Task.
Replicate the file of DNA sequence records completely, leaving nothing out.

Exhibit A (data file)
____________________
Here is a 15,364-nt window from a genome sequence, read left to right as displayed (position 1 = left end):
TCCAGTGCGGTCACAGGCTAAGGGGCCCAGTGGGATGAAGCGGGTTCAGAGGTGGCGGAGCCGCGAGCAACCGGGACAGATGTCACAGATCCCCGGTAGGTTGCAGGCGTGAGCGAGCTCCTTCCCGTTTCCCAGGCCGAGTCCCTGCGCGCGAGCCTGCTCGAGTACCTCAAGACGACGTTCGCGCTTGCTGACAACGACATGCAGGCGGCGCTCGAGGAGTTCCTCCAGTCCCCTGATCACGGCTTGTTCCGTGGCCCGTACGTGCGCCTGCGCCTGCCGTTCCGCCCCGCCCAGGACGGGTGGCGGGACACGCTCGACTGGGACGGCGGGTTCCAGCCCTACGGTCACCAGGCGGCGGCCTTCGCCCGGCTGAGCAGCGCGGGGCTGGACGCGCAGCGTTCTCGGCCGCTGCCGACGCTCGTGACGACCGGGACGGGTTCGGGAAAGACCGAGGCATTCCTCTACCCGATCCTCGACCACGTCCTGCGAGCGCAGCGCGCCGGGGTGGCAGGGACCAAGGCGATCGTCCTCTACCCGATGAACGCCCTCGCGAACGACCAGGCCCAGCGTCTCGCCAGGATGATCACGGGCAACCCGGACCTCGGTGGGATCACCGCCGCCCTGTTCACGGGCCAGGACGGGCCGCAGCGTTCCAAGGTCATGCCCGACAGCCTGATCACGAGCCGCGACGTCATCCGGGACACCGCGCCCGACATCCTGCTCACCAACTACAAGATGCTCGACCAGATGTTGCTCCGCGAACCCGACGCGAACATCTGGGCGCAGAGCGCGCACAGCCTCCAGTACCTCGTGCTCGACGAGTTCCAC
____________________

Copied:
Here is a 15,364-nt window from a genome sequence, read left to right as displayed (position 1 = left end):
TCCAGTGCGGTCACAGGCTAAGGGGCCCAGTGGGATGAAGCGGGTTCAGAGGTGGCGGAGCCGCGAGCAACCGGGACAGATGTCACAGATCCCCGGTAGGTTGCAGGCGTGAGCGAGCTCCTTCCCGTTTCCCAGGCCGAGTCCCTGCGCGCGAGCCTGCTCGAGTACCTCAAGACGACGTTCGCGCTTGCTGACAACGACATGCAGGCGGCGCTCGAGGAGTTCCTCCAGTCCCCTGATCACGGCTTGTTCCGTGGCCCGTACGTGCGCCTGCGCCTGCCGTTCCGCCCCGCCCAGGACGGGTGGCGGGACACGCTCGACTGGGACGGCGGGTTCCAGCCCTACGGTCACCAGGCGGCGGCCTTCGCCCGGCTGAGCAGCGCGGGGCTGGACGCGCAGCGTTCTCGGCCGCTGCCGACGCTCGTGACGACCGGGACGGGTTCGGGAAAGACCGAGGCATTCCTCTACCCGATCCTCGACCACGTCCTGCGAGCGCAGCGCGCCGGGGTGGCAGGGACCAAGGCGATCGTCCTCTACCCGATGAACGCCCTCGCGAACGACCAGGCCCAGCGTCTCGCCAGGATGATCACGGGCAACCCGGACCTCGGTGGGATCACCGCCGCCCTGTTCACGGGCCAGGACGGGCCGCAGCGTTCCAAGGTCATGCCCGACAGCCTGATCACGAGCCGCGACGTCATCCGGGACACCGCGCCCGACATCCTGCTCACCAACTACAAGATGCTCGACCAGATGTTGCTCCGCGAACCCGACGCGAACATCTGGGCGCAGAGCGCGCACAGCCTCCAGTACCTCGTGCTCGACGAGTTCCAC